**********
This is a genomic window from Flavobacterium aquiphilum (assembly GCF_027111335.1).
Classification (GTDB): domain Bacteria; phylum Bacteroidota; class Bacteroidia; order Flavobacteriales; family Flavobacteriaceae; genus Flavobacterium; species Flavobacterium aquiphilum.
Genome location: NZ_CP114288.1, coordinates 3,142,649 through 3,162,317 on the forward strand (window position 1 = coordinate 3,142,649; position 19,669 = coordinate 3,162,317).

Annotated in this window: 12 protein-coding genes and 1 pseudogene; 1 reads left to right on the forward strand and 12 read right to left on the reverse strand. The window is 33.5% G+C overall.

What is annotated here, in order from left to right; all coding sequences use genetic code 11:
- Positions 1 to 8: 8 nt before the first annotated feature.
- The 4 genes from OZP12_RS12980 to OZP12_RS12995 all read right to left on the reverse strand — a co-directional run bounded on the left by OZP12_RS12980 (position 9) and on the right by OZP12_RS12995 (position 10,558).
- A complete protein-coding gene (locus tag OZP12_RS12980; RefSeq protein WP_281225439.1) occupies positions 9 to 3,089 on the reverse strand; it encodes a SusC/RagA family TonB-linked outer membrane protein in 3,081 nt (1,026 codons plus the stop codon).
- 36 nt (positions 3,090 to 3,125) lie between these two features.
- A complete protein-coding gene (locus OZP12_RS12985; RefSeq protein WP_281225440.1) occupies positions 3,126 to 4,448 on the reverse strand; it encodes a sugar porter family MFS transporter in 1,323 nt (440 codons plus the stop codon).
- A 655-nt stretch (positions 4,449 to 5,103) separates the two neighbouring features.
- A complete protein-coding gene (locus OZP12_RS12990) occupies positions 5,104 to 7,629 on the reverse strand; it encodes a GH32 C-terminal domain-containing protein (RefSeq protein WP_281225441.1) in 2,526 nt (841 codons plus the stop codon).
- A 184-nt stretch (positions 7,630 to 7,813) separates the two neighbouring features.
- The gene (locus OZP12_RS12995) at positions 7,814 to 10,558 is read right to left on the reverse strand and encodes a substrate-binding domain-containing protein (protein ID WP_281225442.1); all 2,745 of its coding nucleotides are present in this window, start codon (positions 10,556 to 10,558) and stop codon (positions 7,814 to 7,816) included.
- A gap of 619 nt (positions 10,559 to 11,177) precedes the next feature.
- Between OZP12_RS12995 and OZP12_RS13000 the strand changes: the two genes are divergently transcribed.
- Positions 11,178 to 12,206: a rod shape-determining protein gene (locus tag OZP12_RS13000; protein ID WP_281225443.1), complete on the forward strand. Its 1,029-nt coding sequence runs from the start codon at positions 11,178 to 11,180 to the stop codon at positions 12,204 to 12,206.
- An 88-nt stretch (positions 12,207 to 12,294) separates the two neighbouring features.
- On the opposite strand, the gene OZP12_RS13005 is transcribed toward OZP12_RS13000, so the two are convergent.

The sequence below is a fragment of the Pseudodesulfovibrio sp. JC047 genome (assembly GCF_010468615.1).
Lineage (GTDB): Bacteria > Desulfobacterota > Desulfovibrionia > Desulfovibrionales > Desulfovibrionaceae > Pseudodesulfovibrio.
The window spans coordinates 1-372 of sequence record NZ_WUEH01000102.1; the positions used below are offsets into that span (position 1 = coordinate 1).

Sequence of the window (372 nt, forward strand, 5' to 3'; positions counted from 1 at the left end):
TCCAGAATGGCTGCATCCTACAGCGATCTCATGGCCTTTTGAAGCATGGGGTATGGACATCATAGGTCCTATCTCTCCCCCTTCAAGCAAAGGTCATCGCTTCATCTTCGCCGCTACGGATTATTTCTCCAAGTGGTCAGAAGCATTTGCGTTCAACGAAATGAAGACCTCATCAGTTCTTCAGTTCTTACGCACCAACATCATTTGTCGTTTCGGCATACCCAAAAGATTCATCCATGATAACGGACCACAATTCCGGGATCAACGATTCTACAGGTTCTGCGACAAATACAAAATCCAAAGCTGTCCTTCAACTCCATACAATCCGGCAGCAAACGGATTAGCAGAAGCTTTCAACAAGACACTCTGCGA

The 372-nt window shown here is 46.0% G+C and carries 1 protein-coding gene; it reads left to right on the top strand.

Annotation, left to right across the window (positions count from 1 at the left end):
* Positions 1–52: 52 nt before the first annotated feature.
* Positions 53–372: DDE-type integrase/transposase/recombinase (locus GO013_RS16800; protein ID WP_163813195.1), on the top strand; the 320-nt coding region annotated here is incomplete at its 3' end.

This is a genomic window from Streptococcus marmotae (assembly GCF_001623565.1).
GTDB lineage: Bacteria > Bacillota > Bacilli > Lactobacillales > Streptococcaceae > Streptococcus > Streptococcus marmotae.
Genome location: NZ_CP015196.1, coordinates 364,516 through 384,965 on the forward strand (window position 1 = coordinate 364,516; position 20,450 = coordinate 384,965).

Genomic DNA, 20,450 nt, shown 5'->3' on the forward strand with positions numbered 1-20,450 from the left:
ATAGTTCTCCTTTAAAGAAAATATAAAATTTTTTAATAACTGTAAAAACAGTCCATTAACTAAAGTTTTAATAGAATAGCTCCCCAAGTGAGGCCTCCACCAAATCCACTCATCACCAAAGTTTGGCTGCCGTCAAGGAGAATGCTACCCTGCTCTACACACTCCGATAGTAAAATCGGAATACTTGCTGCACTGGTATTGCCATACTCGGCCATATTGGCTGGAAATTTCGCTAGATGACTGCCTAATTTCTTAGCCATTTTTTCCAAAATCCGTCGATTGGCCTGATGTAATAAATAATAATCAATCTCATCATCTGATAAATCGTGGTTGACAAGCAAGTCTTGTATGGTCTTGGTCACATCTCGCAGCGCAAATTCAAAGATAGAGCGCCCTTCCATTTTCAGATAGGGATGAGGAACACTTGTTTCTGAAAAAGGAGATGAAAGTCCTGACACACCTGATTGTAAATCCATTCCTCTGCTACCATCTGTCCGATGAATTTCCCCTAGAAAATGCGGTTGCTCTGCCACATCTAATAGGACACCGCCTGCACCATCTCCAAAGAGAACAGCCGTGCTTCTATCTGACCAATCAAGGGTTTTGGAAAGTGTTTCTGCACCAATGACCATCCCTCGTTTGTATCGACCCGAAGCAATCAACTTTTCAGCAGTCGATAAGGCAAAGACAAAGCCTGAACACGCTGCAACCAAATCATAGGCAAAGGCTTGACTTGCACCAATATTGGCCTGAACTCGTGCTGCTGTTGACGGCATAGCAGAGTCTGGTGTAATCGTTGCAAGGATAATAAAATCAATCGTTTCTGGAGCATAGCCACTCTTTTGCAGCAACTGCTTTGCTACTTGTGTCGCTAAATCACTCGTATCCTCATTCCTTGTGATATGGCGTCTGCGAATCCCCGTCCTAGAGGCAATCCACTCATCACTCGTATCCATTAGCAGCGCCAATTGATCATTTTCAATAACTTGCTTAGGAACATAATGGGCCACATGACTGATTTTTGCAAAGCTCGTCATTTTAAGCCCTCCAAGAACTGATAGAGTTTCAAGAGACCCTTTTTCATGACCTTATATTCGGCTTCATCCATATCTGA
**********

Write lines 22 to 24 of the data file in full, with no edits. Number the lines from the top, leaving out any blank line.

The window spans coordinates 1-372 of sequence record NZ_WUEH01000102.1; the positions used below are offsets into that span (position 1 = coordinate 1).

Sequence of the window (372 nt, forward strand, 5' to 3'; positions counted from 1 at the left end):
TCCAGAATGGCTGCATCCTACAGCGATCTCATGGCCTTTTGAAGCATGGGGTATGGACATCATAGGTCCTATCTCTCCCCCTTCAAGCAAAGGTCATCGCTTCATCTTCGCCGCTACGGATTATTTCTCCAAGTGGTCAGAAGCATTTGCGTTCAACGAAATGAAGACCTCATCAGTTCTTCAGTTCTTACGCACCAACATCATTTGTCGTTTCGGCATACCCAAAAGATTCATCCATGATAACGGACCACAATTCCGGGATCAACGATTCTACAGGTTCTGCGACAAATACAAAATCCAAAGCTGTCCTTCAACTCCATACAATCCGGCAGCAAACGGATTAGCAGAAGCTTTCAACAAGACACTCTGCGA